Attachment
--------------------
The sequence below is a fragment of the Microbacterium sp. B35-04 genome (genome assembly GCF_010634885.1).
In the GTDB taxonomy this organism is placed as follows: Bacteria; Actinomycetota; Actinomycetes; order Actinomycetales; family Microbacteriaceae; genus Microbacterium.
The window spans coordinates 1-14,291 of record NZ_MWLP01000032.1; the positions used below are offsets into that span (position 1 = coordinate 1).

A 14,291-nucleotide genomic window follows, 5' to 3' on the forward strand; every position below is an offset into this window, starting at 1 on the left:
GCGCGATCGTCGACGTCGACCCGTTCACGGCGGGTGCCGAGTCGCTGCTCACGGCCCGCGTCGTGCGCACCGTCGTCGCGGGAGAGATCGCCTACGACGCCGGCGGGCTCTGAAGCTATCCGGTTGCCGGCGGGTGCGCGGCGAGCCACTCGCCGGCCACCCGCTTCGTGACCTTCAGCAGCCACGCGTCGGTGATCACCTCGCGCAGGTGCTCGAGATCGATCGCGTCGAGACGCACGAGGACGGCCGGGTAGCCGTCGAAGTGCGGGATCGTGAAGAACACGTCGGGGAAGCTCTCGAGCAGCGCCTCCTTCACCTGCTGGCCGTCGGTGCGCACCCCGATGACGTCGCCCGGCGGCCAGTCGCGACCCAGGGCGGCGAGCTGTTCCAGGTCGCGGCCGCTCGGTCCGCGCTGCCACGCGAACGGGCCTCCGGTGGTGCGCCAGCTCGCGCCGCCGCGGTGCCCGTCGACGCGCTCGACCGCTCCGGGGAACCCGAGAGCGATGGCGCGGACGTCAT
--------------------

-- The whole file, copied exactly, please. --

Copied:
The sequence below is a fragment of the Microbacterium sp. B35-04 genome (genome assembly GCF_010634885.1).
In the GTDB taxonomy this organism is placed as follows: Bacteria; Actinomycetota; Actinomycetes; order Actinomycetales; family Microbacteriaceae; genus Microbacterium.
The window spans coordinates 1-14,291 of record NZ_MWLP01000032.1; the positions used below are offsets into that span (position 1 = coordinate 1).

A 14,291-nucleotide genomic window follows, 5' to 3' on the forward strand; every position below is an offset into this window, starting at 1 on the left:
GCGCGATCGTCGACGTCGACCCGTTCACGGCGGGTGCCGAGTCGCTGCTCACGGCCCGCGTCGTGCGCACCGTCGTCGCGGGAGAGATCGCCTACGACGCCGGCGGGCTCTGAAGCTATCCGGTTGCCGGCGGGTGCGCGGCGAGCCACTCGCCGGCCACCCGCTTCGTGACCTTCAGCAGCCACGCGTCGGTGATCACCTCGCGCAGGTGCTCGAGATCGATCGCGTCGAGACGCACGAGGACGGCCGGGTAGCCGTCGAAGTGCGGGATCGTGAAGAACACGTCGGGGAAGCTCTCGAGCAGCGCCTCCTTCACCTGCTGGCCGTCGGTGCGCACCCCGATGACGTCGCCCGGCGGCCAGTCGCGACCCAGGGCGGCGAGCTGTTCCAGGTCGCGGCCGCTCGGTCCGCGCTGCCACGCGAACGGGCCTCCGGTGGTGCGCCAGCTCGCGCCGCCGCGGTGCCCGTCGACGCGCTCGACCGCTCCGGGGAACCCGAGAGCGATGGCGCGGACGTCAT